The evidence concerning the gun and whether it constitutes a dangerous weapon as here alleged must be viewed in the light of all the surrounding circumstances. United States v. Daniels, 141 U.S.App.D.C. 223, 226-227, 437 F.2d 656, 659-660 (1970) and United States v. Curtis, 138 U.S.App.D.C. 360, 363, 427 F.2d 630, 633 (1970) are other cases where defendants were found to have been properly convicted of assault with a dangerous weapon even though the gun itself was never recovered. When we so consider the facts we conclude that the jury were justified in finding that the offense was committed "while armed with a dangerous weapon, that is, a pistol," as alleged in the indictment. This finding is supported by the evidence that the gun was a handgun (Tr. 9-10, 22, 24) that could be used dangerously as a bludgeon to inflict physical injury and also that it was loaded and could be used dangerously as a firearm.
Appellant contends that the victim was unsure who made the statement and erroneously attributed the single statement to both men; but the record shows it to be two different statements, each made by one of the robbers. The argument is largely irrelevant, in any event, because there is no doubt that one of the robbers made the statement and there is substantial additional evidence to prove that appellant aided and abetted the crime by walking behind the victims and trying to remove Robert's wallet from his pocket
D.C.Code Sec. 22-105 (1967) provided:
In prosecutions for any criminal offense all persons advising, inciting, or conniving at the offense, or aiding or abetting the principal offender, shall be charged as principals and not as accessories, the intent of this section being that as to all accessories before the fact the law heretofore applicable in cases of misdemeanor only shall apply to all crimes, whatever the punishment may be. (Mar. 3, 1901, 31 Stat. 1337)
D.C.Code Sec. 22-501 (Supp. IV, 1971) provided:
Every person convicted of any assault with intent to kill or to commit rape, or to commit robbery, or mingling poison with food, drink, or medicine with intent to kill, or wilfully poisoning any well, spring, or cistern of water, shall be sentenced to imprisonment for not less than two years or not more than fifteen years. (Mar. 3, 1901, 31 Stat. 1321, ch. 854, Sec. 803; Dec. 27, 1967, Pub.L. 90-226, Sec. 601, title VI, 81 Stat. 736)
On the date of the instant offense, D.C. Code Sec. 22-3202 provided:
If any person shall commit a crime of violence in the District of Columbia when armed with or having readily available any pistol or other firearm, or other dangerous or deadly weapon, including but not limited to, sawed-off shotgun, shotgun, machinegun, rifle, dirk, bowie knife, butcher knife, switch-blade knife, razor, blackjack, billy, metallic or other false knuckles, he may in addition to the punishment provided for the crime be punished by imprisonment for an indeterminate number of years up to life as determined by the court. If a person is convicted more than once of having committed a crime of violence in the District of Columbia when armed with or having readily available any pistol or other firearm, or other dangerous or deadly weapon, including but not limited to, sawed-off shotgun, shotgun, machinegun, rifle, dirk, bowie knife, butcher knife, switch-blade knife, razor, blackjack, billy, metallic or other false knuckles, then, notwithstanding any other provision of law, the court shall not suspend his sentence or give him a probationary sentence. (July 8, 1932, 47 Stat. 650, ch. 465, Sec. 2; Dec. 27, 1967, Pub.L. 90-226, Sec. 605, title VI, 81 Stat. 737) D.C.Code Sec. 22-3201 (Supp. IV, 1971)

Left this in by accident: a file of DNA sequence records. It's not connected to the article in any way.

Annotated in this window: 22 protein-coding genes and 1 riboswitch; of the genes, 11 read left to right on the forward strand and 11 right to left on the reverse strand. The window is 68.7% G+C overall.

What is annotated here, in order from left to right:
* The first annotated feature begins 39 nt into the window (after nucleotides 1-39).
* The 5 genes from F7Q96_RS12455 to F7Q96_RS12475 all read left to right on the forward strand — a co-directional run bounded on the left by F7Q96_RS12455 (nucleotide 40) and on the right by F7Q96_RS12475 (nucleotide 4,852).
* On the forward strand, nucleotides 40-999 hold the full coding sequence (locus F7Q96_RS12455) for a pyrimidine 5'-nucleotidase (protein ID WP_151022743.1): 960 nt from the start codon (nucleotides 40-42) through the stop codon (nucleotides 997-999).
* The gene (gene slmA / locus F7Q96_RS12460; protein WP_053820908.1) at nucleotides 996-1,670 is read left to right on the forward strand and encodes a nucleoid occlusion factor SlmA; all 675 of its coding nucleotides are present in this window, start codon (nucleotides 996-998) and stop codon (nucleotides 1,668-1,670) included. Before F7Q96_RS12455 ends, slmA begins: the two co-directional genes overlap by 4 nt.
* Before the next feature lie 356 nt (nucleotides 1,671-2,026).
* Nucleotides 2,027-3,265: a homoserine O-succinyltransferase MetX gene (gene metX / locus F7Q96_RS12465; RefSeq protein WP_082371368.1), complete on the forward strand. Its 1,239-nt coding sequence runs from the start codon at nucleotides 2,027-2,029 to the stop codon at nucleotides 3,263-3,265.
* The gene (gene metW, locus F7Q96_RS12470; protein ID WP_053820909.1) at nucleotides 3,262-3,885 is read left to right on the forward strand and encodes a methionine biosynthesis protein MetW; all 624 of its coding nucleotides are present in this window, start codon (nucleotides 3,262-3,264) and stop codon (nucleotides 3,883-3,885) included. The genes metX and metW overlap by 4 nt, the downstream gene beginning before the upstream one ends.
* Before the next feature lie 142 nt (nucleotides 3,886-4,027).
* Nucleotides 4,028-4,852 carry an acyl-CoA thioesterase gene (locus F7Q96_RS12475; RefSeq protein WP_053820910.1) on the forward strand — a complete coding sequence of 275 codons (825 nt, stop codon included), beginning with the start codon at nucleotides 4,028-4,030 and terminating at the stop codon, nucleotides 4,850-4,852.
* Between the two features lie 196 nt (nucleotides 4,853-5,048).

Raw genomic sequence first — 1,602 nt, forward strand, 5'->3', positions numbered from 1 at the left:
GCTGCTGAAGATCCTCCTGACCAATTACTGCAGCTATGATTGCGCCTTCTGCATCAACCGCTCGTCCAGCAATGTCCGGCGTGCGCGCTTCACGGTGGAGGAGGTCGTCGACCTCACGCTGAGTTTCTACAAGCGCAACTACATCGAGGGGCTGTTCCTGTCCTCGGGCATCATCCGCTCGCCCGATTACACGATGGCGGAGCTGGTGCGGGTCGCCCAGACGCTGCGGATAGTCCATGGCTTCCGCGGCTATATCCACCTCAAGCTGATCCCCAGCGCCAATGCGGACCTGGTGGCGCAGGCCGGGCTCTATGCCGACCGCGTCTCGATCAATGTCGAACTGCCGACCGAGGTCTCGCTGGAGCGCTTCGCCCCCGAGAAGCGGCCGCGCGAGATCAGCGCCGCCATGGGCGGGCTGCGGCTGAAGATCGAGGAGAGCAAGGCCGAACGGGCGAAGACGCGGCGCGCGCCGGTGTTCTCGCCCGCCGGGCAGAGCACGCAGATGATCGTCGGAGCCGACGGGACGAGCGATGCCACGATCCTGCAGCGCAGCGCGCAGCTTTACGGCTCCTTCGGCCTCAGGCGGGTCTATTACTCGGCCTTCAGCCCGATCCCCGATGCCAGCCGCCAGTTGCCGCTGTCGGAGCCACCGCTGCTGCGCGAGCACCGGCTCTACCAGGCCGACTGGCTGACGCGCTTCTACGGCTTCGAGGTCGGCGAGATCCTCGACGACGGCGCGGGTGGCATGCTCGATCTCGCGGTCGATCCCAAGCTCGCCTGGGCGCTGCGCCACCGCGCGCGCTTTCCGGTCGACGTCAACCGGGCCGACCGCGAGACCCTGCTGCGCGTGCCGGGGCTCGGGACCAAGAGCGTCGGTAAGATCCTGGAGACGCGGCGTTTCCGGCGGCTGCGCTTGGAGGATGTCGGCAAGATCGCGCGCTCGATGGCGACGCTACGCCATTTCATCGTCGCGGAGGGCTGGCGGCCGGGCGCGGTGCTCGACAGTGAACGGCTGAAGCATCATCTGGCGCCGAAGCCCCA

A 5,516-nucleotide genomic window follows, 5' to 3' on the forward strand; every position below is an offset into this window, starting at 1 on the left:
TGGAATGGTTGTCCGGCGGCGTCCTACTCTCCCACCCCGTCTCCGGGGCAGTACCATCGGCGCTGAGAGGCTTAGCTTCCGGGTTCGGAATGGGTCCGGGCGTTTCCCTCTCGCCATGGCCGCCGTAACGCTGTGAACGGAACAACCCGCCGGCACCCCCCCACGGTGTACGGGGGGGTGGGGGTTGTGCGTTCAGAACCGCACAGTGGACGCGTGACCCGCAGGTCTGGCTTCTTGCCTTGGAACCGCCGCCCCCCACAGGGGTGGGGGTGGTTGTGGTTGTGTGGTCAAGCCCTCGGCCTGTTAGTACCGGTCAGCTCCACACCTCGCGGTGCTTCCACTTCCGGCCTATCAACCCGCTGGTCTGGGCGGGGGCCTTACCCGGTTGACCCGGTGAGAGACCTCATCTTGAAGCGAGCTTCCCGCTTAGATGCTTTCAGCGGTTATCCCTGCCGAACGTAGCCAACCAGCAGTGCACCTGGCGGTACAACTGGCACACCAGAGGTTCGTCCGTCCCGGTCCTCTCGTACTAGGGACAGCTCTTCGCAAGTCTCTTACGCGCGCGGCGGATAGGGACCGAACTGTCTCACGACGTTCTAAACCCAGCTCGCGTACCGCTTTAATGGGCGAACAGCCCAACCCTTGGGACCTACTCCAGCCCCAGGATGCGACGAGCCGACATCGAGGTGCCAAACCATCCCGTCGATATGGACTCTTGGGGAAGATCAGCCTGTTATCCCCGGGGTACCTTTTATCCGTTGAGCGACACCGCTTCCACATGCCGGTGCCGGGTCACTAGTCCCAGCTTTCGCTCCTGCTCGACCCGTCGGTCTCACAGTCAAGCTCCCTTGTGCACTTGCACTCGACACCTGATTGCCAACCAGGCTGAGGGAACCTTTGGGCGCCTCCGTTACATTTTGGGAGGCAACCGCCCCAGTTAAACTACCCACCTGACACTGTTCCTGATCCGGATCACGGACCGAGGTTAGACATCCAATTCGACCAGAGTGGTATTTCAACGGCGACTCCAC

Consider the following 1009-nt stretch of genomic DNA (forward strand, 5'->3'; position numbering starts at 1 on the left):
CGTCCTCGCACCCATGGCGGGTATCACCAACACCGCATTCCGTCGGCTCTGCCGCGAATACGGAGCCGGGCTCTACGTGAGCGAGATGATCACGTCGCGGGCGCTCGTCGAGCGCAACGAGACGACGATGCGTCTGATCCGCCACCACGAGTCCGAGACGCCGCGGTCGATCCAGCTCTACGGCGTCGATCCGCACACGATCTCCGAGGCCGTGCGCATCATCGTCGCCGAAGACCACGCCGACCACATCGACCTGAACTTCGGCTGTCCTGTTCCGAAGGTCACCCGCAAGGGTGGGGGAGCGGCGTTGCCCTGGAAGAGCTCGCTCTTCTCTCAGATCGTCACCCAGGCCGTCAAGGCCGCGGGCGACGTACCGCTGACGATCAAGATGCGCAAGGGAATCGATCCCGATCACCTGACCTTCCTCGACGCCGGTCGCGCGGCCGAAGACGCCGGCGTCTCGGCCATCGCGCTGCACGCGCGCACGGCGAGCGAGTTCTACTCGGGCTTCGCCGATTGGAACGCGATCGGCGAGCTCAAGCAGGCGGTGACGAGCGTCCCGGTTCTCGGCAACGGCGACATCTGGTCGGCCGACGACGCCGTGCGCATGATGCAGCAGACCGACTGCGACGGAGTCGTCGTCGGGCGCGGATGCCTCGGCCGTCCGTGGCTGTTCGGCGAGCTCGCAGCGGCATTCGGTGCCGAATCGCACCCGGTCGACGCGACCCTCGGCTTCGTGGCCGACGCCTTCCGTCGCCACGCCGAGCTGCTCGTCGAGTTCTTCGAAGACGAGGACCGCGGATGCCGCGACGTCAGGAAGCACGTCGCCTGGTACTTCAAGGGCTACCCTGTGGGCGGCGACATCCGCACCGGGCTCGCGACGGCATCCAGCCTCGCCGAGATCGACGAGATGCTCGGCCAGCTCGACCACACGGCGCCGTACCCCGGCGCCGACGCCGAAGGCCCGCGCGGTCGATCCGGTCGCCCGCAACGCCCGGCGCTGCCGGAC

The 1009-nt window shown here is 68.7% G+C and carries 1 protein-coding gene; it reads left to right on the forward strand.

defined "crime of violence" as follows:
"Crime of violence," as used in this chapter, means any of the following crimes, or an attempt to commit any of the same, namely: Murder, manslaughter, rape, mayhem, maliciously disfiguring another, abduction, kidnaping, burglary, robbery, housebreaking, larceny, any assault with intent to kill, commit rape, or robbery, assault with a dangerous weapon, or assault with intent to commit any offense punishable by imprisonment in the penitentiary. (July 8, 1932, 47 Stat. 650, ch. 465, Sec. 1; Dec. 27, 1967, Pub.L. 90-226, Sec. 501, title V, 81 Stat. 736)
Appellant (as an aider and abettor) is charged in the indictment as a principal pursuant to D.C.Code Sec. 22-105 (1967), supra note 2
See note 4, supra. Under its provisions, because appellant had been previously convicted of housebreaking, the court was authorized to sentence him to additional punishment over that provided for the unaggravated offense. The statute was subsequently amended on July 29, 1970, Pub.L. 91-358, Sec. 205, title II, 84 Stat. 600, D.C.Code Sec. 22-3202 (Supp. IV, 1971)